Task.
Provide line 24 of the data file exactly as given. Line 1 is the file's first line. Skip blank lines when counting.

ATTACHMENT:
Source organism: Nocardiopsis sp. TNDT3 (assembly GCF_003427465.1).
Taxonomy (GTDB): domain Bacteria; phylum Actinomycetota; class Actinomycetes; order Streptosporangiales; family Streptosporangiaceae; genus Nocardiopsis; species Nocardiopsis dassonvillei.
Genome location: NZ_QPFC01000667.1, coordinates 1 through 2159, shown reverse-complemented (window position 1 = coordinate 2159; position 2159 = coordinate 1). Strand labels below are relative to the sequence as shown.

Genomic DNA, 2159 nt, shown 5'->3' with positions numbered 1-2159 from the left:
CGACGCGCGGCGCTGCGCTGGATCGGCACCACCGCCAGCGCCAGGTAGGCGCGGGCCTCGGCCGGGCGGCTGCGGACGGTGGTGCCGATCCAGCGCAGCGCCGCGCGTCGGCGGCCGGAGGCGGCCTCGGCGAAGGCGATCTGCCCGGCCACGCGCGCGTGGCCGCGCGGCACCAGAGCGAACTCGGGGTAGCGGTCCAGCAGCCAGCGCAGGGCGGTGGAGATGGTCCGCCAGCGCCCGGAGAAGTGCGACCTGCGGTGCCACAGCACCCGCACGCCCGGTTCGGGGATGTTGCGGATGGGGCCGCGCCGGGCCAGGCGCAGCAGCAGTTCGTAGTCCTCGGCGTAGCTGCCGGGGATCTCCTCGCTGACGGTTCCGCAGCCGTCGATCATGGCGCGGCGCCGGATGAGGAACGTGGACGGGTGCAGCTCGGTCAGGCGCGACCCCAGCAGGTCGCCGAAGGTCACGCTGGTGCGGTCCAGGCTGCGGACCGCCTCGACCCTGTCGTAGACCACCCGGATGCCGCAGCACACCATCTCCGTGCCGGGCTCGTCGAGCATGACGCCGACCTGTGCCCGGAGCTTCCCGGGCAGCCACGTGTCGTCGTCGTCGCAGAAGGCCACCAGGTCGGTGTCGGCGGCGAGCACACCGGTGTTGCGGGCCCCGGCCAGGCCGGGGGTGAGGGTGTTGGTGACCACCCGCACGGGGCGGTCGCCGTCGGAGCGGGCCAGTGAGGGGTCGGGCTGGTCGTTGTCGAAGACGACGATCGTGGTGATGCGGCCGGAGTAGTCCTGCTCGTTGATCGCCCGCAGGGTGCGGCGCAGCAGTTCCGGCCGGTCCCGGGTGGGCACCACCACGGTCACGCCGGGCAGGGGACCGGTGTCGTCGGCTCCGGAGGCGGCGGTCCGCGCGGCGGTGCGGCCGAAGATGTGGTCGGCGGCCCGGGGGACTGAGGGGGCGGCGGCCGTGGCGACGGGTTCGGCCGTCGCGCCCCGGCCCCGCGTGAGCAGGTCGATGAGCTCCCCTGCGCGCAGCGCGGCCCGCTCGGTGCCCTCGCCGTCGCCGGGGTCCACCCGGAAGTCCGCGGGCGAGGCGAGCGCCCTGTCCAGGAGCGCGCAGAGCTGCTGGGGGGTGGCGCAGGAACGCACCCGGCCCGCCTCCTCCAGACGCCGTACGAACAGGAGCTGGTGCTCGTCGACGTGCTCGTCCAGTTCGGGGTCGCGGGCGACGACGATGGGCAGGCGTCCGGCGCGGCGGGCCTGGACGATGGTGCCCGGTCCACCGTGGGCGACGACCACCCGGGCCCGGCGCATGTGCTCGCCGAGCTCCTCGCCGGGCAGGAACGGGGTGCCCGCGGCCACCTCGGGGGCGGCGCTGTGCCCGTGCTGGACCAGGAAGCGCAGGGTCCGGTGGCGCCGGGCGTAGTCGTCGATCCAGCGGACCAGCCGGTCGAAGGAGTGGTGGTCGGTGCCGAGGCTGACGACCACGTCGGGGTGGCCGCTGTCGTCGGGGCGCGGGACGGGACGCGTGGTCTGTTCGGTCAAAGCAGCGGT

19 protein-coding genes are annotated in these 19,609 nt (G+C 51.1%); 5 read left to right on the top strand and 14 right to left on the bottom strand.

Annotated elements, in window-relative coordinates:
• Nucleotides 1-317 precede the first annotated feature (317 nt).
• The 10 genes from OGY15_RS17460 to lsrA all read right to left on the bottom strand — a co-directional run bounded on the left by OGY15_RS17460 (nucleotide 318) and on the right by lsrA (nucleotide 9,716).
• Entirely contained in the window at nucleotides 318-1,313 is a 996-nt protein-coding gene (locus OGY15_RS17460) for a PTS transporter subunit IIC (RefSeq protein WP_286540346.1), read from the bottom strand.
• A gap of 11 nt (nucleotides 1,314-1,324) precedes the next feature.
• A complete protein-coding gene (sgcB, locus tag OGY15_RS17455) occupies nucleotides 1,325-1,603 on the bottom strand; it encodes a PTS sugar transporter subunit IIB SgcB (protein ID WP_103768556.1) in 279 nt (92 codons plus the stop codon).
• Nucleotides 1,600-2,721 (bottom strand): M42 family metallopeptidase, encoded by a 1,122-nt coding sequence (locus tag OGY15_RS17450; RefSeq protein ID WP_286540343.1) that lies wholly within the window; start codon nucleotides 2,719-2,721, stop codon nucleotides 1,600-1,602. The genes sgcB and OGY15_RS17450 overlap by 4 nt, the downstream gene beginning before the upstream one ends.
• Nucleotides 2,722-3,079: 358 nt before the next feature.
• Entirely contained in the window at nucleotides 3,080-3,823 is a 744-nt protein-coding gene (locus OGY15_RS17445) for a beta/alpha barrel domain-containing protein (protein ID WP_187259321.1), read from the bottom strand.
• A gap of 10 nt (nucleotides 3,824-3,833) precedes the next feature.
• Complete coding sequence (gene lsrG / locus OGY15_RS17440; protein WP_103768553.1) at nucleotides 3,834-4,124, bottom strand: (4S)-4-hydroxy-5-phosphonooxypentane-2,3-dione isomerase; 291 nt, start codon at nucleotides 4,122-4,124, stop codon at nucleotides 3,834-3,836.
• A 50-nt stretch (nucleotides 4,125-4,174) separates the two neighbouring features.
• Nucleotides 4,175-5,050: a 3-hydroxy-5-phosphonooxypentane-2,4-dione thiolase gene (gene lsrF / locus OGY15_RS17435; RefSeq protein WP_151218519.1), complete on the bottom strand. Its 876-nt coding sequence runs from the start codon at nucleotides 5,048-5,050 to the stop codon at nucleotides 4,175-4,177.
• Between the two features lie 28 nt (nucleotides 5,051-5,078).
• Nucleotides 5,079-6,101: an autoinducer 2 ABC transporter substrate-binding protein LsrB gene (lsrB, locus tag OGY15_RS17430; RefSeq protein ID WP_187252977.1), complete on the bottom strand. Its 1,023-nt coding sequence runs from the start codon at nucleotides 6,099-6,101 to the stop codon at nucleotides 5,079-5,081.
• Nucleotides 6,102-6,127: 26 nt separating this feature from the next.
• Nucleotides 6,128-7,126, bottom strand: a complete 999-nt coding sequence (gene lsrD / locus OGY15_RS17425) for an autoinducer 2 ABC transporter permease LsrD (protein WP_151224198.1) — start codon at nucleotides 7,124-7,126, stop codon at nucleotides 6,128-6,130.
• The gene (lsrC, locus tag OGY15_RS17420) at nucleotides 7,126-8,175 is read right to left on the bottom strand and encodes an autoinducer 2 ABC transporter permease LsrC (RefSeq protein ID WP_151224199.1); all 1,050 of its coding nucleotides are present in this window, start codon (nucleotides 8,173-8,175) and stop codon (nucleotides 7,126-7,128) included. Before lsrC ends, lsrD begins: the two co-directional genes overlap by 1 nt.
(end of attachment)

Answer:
• The gene (lsrC, locus tag OGY15_RS17420) at nucleotides 7,126-8,175 is read right to left on the bottom strand and encodes an autoinducer 2 ABC transporter permease LsrC (RefSeq protein ID WP_151224199.1); all 1,050 of its coding nucleotides are present in this window, start codon (nucleotides 8,173-8,175) and stop codon (nucleotides 7,126-7,128) included. Before lsrC ends, lsrD begins: the two co-directional genes overlap by 1 nt.